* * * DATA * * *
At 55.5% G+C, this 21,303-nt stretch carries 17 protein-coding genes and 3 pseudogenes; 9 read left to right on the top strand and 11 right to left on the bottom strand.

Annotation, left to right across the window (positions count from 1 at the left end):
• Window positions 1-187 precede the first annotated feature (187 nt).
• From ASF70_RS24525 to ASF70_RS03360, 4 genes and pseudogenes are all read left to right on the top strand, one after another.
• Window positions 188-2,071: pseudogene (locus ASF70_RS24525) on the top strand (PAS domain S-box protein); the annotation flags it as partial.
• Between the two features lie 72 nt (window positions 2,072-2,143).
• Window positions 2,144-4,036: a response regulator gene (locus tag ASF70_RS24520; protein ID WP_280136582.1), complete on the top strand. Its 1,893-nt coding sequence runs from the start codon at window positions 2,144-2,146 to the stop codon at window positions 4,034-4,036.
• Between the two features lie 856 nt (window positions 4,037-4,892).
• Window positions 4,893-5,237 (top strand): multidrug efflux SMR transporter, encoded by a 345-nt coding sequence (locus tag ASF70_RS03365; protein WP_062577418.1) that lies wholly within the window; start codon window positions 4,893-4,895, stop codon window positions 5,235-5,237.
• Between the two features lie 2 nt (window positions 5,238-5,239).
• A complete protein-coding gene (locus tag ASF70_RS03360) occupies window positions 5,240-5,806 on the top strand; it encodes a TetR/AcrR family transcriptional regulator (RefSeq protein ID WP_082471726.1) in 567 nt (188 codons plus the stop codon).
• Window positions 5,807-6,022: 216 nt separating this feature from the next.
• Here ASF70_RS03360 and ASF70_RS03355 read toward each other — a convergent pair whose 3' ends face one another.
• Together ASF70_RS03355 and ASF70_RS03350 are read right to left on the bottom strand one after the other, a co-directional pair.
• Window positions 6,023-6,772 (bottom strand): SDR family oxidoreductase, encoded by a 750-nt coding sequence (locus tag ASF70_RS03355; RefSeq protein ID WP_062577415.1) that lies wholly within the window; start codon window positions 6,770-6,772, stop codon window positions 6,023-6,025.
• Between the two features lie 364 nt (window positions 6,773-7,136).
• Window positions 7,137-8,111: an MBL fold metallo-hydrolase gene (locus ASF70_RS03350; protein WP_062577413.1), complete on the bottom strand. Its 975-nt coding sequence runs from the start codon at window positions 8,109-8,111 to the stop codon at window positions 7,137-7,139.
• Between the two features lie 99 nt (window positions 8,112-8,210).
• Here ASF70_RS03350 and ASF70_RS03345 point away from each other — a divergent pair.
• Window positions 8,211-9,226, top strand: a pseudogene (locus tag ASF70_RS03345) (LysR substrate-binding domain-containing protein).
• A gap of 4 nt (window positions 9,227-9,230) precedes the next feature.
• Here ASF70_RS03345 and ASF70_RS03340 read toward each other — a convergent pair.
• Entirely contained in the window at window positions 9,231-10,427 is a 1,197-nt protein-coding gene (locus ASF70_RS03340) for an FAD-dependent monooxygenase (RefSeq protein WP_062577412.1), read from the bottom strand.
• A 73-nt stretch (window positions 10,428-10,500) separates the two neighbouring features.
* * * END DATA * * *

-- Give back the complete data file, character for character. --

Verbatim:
At 55.5% G+C, this 21,303-nt stretch carries 17 protein-coding genes and 3 pseudogenes; 9 read left to right on the top strand and 11 right to left on the bottom strand.

Annotation, left to right across the window (positions count from 1 at the left end):
• Window positions 1-187 precede the first annotated feature (187 nt).
• From ASF70_RS24525 to ASF70_RS03360, 4 genes and pseudogenes are all read left to right on the top strand, one after another.
• Window positions 188-2,071: pseudogene (locus ASF70_RS24525) on the top strand (PAS domain S-box protein); the annotation flags it as partial.
• Between the two features lie 72 nt (window positions 2,072-2,143).
• Window positions 2,144-4,036: a response regulator gene (locus tag ASF70_RS24520; protein ID WP_280136582.1), complete on the top strand. Its 1,893-nt coding sequence runs from the start codon at window positions 2,144-2,146 to the stop codon at window positions 4,034-4,036.
• Between the two features lie 856 nt (window positions 4,037-4,892).
• Window positions 4,893-5,237 (top strand): multidrug efflux SMR transporter, encoded by a 345-nt coding sequence (locus tag ASF70_RS03365; protein WP_062577418.1) that lies wholly within the window; start codon window positions 4,893-4,895, stop codon window positions 5,235-5,237.
• Between the two features lie 2 nt (window positions 5,238-5,239).
• A complete protein-coding gene (locus tag ASF70_RS03360) occupies window positions 5,240-5,806 on the top strand; it encodes a TetR/AcrR family transcriptional regulator (RefSeq protein ID WP_082471726.1) in 567 nt (188 codons plus the stop codon).
• Window positions 5,807-6,022: 216 nt separating this feature from the next.
• Here ASF70_RS03360 and ASF70_RS03355 read toward each other — a convergent pair whose 3' ends face one another.
• Together ASF70_RS03355 and ASF70_RS03350 are read right to left on the bottom strand one after the other, a co-directional pair.
• Window positions 6,023-6,772 (bottom strand): SDR family oxidoreductase, encoded by a 750-nt coding sequence (locus tag ASF70_RS03355; RefSeq protein ID WP_062577415.1) that lies wholly within the window; start codon window positions 6,770-6,772, stop codon window positions 6,023-6,025.
• Between the two features lie 364 nt (window positions 6,773-7,136).
• Window positions 7,137-8,111: an MBL fold metallo-hydrolase gene (locus ASF70_RS03350; protein WP_062577413.1), complete on the bottom strand. Its 975-nt coding sequence runs from the start codon at window positions 8,109-8,111 to the stop codon at window positions 7,137-7,139.
• Between the two features lie 99 nt (window positions 8,112-8,210).
• Here ASF70_RS03350 and ASF70_RS03345 point away from each other — a divergent pair.
• Window positions 8,211-9,226, top strand: a pseudogene (locus tag ASF70_RS03345) (LysR substrate-binding domain-containing protein).
• A gap of 4 nt (window positions 9,227-9,230) precedes the next feature.
• Here ASF70_RS03345 and ASF70_RS03340 read toward each other — a convergent pair.
• Entirely contained in the window at window positions 9,231-10,427 is a 1,197-nt protein-coding gene (locus ASF70_RS03340) for an FAD-dependent monooxygenase (RefSeq protein WP_062577412.1), read from the bottom strand.
• A 73-nt stretch (window positions 10,428-10,500) separates the two neighbouring features.